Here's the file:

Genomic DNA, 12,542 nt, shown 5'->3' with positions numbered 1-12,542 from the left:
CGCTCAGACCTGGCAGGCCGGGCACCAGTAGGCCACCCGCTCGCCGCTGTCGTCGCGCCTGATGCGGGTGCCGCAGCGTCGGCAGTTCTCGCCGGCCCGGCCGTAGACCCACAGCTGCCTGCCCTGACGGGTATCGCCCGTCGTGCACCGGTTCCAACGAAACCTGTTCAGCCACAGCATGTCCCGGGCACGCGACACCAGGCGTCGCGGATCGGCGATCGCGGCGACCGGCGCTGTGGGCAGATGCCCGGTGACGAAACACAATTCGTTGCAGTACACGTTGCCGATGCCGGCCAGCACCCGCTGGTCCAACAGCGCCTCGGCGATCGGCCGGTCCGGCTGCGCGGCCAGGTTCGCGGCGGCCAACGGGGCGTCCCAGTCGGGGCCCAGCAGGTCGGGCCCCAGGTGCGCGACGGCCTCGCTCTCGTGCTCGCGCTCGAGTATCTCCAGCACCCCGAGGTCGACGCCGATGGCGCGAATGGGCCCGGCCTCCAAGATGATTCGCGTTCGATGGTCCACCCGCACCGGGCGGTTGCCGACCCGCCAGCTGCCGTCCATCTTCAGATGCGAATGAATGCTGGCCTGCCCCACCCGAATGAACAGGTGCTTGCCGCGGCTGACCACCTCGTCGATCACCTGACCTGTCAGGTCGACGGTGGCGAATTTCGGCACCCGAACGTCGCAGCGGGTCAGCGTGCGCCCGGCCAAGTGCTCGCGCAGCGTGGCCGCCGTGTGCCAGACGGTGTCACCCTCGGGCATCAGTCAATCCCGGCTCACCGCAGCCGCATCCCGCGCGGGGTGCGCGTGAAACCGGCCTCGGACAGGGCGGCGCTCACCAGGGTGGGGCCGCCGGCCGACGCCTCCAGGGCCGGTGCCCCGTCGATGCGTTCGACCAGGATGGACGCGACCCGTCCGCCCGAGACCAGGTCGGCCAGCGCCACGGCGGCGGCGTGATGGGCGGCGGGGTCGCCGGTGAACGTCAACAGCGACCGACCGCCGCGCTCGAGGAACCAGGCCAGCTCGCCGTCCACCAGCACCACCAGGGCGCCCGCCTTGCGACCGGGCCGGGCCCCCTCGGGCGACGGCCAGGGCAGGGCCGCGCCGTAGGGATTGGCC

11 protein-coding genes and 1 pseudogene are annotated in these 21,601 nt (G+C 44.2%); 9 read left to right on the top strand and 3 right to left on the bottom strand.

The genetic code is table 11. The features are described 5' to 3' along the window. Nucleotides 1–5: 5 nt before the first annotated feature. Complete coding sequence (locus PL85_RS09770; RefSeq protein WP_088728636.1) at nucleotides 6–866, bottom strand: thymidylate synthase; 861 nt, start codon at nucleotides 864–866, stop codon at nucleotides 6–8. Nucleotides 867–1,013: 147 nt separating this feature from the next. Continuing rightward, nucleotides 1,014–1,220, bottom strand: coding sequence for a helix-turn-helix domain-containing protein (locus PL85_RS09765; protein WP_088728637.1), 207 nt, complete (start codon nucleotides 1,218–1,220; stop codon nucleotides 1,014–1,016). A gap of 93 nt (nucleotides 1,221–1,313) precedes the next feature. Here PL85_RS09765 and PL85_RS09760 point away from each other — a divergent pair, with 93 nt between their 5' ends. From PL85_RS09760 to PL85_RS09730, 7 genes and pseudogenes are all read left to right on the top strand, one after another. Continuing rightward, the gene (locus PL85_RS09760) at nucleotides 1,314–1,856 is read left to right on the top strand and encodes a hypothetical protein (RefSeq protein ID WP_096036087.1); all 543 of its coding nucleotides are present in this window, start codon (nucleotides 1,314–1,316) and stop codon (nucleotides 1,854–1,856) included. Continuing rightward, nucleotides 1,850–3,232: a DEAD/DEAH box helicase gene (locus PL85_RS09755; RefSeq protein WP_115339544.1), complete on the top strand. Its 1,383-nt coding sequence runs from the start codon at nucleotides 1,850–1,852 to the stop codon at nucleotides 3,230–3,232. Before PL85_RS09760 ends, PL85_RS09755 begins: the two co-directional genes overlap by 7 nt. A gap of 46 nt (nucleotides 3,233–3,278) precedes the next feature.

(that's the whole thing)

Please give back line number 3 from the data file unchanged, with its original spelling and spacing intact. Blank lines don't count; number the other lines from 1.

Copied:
11 protein-coding genes and 1 pseudogene are annotated in these 21,601 nt (G+C 44.2%); 9 read left to right on the top strand and 3 right to left on the bottom strand.